There can be many reasons for moving home. It could be that you want or need to be closer to family members, or that you are moving because you need a larger property to house a growing family of your own. Alternatively, it could be that your financial position has resulted in a need to downsize, or that you wish to move to an area where you are more likely to find a job, or even that you are having to move because of your job. Whatever the reason, it could be that the person moving is also claiming benefits of one kind or another, and this in itself can add complications to the moving process. Here is our guide to moving house when on benefits.
How Moving Home Can Affect Your Housing Benefit
Official government statistics show that just over five million people claimed housing benefit in the year 2013-2014. It’s an essential payment that helps people who have low incomes, or who are out of work, pay rent and keep a roof over their heads. The amount of housing benefit paid depends upon the local housing allowance set down for each individual local authority, and is broadly based upon the market value of rental property in that area. Therefore, moving to areas where rent is either higher or lower will impact upon the amount of rent that you get paid. New legislation also means that the amount of people living in a property can be taken into account. This rule, commonly known as the bedroom tax, means that housing benefit can be reduced if the property includes unoccupied living quarters. For this reason, moving to a property on your own can also lead to a reduction in the housing benefit that you can claim.
Protecting Your Housing Benefit When Moving Home
If you receive housing benefit, it’s essential that you inform your new local authority of this fact as soon as the move takes place, or ideally before the move takes place. You will need to complete a change of address form, and supply proof of your new address and proof of your rental agreement; a signed tenancy agreement is usually the best way to do this. It’s always worth remembering that housing benefit does not necessarily pay all of the monthly rent, especially if you rent from a private landlord, as the local authority will assess the rentable value of the property as well as taking into account any dependants and the amount of income a claimant has. This is known as means tested housing benefit, so it can be worth checking with the new local authority beforehand how much you are likely to receive.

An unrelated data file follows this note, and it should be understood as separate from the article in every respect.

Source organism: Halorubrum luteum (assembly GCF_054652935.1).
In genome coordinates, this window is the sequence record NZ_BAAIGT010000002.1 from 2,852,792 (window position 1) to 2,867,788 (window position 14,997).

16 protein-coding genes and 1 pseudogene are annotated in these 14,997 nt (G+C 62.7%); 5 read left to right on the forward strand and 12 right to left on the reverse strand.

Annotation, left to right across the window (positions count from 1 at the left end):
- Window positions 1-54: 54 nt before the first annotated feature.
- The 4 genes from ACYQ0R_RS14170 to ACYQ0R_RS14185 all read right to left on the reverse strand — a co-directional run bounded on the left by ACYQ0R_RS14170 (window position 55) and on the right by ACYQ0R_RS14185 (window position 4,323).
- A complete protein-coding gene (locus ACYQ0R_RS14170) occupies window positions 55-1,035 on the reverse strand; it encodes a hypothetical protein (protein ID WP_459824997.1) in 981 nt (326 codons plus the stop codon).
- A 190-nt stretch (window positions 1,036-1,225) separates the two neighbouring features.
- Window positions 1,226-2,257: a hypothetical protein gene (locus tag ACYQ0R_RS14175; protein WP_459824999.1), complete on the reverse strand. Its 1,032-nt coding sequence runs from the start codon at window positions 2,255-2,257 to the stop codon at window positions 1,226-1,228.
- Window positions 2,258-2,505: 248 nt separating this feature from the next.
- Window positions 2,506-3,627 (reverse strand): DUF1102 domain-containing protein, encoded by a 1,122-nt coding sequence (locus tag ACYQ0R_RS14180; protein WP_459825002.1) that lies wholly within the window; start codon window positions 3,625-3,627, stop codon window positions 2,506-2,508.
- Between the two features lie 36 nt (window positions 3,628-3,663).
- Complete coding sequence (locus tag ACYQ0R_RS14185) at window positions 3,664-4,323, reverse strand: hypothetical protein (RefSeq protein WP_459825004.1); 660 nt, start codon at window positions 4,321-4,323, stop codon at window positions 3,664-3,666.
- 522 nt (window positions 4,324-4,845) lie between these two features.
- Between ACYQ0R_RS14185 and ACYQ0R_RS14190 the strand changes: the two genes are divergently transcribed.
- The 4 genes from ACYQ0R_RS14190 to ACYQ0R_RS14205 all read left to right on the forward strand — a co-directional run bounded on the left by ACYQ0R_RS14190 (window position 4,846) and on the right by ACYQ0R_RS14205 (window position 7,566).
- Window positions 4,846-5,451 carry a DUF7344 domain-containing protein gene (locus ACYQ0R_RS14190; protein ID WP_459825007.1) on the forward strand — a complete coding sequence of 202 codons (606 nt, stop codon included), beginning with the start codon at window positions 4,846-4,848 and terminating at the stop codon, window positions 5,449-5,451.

Moving House While Receiving Disability Benefits
Disability benefits are an essential way of ensuring that people are supported by the state if their particular disability makes it difficult for them to obtain paid employment. Whilst there has been pressure from the government to reduce the number of people claiming disability benefits, and a gradual replacement of Disability Living Allowance with the new Personal Independence Payment, there are still more than 3.2 million people claiming these benefits in the United Kingdom. These benefits can be essential to help a claimant enjoy an acceptable standard of living, so it’s important that any delay in receiving benefits when moving home is kept to a minimum. Once again, it’s essential to contact the Department of Work and Pensions before the move, giving them as much notice as possible. You may also be able to claim disabled facilities grounds if changes need to be made to the property to facilitate your particular disability. Further advice on this aspect of moving into a new home can be obtained from your local Citizen’s Advice Bureau.
Planning For Your Move
Thorough planning is always an important part of the moving process, but especially so if you’re moving house when on benefits. The most important thing to remember is that you should inform the local authority that you’re moving to, or the DWP, as soon as you have the address of your new rental property confirmed. Don’t wait until after you’ve actually moved in. There may inevitably be a short delay in receiving benefits caused by your move, so if possible try to save a little money to help you through this transitional period, or seek help from friends or family.